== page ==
The applicant, together with several other individuals, was collecting old metal in a street in Zagreb. Two unidentified men approached the group and attacked the applicant. They beat him all over his body with wooden planks while shouting racial abuse. Another two unidentified men, apparently members of the same group, kept watch. Shortly afterwards, the police arrived; they interviewed people at the scene and looked for the attackers. The applicant’s lawyer informed the State Attorney’s Office that the individuals who had attacked the applicant had apparently been engaged in numerous other attacks against Roma.
The applicant alleged, in particular, that the domestic authorities failed to undertake a serious and thorough investigation into the racist attack and that he suffered discrimination on the basis of his Roma origin.
The Court reiterated that States which had ratified the European Convention on Human Rights were required to take measures designed to ensure that individuals within their jurisdiction were not subjected to ill-treatment, including ill-treatment by private individuals. The authorities had to take all reasonable steps available to them to collect the relevant evidence and to do so promptly and with reasonable expedition. However, the Court observed that, since the event complained of had taken place, the police had not brought charges against anyone and the criminal proceedings had been pending in the pre-trial phase for almost seven years.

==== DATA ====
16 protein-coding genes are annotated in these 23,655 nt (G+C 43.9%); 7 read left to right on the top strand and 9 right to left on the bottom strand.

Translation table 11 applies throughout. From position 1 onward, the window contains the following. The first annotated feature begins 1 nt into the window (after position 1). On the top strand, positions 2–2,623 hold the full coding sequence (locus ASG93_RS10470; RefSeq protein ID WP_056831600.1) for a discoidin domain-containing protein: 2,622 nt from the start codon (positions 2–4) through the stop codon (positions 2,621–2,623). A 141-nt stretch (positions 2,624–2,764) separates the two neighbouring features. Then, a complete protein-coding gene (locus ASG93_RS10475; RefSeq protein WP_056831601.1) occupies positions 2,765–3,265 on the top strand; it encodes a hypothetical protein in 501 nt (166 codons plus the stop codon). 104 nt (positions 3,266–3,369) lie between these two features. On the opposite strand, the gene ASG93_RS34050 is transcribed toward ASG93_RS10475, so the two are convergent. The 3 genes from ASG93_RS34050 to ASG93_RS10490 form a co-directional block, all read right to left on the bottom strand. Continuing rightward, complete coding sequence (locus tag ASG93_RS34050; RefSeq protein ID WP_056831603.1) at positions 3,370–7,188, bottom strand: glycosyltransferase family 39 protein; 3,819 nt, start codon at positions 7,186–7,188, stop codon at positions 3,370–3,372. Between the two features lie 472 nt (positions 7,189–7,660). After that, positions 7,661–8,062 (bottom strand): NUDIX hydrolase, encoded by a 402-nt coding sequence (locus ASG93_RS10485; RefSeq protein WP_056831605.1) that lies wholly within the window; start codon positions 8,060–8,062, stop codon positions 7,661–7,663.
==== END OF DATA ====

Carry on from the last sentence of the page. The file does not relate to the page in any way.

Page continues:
The Court observed that it was suspected that the applicant’s attackers belonged to a skinhead group, which was by its nature governed by extremist and racist ideology. It was therefore unacceptable that, being aware that the event at issue was most probably induced by ethnic hatred, the police allowed the investigation to last for more than seven years without undertaking any serious steps to identify or prosecute the perpetrators.
Consequently, the Court considered that there had been a violation of Article 14 taken in conjunction with the procedural aspect of Article 3.